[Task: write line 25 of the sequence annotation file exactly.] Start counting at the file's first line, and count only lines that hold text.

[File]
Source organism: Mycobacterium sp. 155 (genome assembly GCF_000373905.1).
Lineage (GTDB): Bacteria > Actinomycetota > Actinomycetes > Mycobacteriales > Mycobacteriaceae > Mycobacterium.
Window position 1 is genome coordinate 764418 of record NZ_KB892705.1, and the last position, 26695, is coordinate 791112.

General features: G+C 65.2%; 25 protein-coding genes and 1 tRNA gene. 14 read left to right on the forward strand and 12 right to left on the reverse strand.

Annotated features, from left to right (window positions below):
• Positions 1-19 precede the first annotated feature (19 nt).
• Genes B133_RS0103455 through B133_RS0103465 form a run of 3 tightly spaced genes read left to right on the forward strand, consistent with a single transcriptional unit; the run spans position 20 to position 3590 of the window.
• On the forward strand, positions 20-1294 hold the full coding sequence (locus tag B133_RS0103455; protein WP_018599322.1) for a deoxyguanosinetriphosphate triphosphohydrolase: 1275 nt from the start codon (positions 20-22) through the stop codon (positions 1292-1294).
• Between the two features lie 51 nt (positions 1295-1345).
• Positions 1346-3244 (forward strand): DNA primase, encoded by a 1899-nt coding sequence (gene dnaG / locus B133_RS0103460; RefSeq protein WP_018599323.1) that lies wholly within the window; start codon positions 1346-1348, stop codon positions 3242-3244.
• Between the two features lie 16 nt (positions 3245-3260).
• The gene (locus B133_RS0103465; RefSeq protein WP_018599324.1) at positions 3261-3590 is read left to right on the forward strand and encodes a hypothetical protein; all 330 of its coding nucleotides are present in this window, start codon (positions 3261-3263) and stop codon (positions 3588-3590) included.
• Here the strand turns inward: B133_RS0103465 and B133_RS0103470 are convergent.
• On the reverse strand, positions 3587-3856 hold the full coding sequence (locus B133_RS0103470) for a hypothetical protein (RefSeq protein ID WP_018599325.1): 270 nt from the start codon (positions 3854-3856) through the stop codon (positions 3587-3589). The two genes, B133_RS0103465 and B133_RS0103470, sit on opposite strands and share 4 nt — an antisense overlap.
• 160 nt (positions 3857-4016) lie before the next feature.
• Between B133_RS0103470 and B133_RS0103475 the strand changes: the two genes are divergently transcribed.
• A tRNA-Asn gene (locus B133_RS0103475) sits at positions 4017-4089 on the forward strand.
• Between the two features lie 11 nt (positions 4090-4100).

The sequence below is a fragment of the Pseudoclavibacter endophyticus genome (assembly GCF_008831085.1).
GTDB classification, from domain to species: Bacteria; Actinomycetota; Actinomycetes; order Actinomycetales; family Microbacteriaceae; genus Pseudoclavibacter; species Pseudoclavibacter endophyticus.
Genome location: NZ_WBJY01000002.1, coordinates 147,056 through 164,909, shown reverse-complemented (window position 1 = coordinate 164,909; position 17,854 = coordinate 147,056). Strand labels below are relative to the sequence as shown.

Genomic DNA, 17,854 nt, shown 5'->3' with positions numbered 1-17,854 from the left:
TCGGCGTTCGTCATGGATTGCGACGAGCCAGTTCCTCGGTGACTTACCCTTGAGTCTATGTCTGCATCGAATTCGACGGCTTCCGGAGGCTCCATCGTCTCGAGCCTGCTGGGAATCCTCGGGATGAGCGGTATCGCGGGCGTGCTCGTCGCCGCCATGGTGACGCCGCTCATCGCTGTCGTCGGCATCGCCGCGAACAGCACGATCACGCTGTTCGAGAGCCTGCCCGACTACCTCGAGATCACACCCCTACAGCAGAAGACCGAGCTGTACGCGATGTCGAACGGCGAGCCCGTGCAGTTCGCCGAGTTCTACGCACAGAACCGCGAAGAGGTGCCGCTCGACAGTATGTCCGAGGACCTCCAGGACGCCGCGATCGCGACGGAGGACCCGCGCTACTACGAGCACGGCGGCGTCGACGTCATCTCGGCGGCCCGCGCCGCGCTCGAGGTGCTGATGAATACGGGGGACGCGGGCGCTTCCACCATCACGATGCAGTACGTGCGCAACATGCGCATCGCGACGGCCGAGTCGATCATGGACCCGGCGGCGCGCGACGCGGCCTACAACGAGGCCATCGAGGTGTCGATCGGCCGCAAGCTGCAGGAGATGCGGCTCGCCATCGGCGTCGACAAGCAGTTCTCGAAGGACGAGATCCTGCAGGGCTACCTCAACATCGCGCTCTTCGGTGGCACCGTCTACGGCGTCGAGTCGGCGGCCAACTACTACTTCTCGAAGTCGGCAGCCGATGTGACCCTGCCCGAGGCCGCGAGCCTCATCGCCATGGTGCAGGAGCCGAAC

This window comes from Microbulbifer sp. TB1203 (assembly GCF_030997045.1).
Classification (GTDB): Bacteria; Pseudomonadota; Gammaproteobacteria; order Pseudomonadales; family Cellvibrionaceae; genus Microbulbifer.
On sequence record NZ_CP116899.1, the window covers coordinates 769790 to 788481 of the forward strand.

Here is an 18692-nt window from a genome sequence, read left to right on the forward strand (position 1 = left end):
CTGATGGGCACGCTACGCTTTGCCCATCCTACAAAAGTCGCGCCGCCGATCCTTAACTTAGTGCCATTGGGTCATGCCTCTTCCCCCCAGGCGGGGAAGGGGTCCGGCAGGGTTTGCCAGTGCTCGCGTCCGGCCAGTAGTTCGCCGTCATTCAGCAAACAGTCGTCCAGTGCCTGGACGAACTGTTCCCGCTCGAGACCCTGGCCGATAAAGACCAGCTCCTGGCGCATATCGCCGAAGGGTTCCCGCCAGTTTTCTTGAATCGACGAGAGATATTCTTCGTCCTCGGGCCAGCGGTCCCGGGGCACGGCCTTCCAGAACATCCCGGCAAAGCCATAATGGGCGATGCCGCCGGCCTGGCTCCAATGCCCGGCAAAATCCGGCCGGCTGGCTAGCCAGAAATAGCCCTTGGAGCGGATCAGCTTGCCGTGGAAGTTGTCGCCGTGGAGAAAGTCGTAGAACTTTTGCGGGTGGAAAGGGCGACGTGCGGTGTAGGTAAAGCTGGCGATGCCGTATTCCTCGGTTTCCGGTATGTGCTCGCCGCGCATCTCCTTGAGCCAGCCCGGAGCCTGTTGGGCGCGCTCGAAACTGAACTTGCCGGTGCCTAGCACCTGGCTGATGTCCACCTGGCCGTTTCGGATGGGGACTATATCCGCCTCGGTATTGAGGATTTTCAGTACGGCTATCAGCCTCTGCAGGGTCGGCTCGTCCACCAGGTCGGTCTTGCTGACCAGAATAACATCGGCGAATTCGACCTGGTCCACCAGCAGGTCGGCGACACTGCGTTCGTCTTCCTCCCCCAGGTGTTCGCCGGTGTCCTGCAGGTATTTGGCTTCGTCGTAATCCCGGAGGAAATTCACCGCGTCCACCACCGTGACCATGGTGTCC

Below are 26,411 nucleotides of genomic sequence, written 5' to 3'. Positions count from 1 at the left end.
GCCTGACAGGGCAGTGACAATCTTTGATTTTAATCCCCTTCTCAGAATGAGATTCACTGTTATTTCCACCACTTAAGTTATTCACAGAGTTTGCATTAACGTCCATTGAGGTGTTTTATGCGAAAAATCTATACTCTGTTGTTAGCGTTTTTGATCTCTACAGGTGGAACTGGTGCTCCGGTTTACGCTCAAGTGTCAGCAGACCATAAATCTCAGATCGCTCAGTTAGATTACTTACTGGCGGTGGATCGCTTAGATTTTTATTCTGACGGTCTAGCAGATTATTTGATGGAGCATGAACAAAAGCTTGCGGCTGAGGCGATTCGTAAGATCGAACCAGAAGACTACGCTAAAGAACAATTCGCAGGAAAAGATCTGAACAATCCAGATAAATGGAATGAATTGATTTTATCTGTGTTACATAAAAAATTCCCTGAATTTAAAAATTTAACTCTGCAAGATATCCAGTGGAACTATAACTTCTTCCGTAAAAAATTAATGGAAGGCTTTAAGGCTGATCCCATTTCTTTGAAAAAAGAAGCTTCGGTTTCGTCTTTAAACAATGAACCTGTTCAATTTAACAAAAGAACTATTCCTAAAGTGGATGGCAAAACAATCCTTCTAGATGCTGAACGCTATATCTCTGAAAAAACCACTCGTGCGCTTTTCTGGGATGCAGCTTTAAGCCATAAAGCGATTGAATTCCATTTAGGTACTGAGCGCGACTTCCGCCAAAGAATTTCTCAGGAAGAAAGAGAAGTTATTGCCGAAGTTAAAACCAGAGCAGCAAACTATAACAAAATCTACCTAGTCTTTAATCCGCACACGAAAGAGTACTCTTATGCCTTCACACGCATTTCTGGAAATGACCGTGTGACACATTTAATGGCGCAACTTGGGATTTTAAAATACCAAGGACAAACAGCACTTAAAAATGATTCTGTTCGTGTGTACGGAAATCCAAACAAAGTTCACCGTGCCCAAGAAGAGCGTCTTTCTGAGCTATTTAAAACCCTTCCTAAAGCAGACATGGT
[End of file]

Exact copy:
Classification (GTDB): Bacteria; Pseudomonadota; Gammaproteobacteria; order Pseudomonadales; family Cellvibrionaceae; genus Microbulbifer.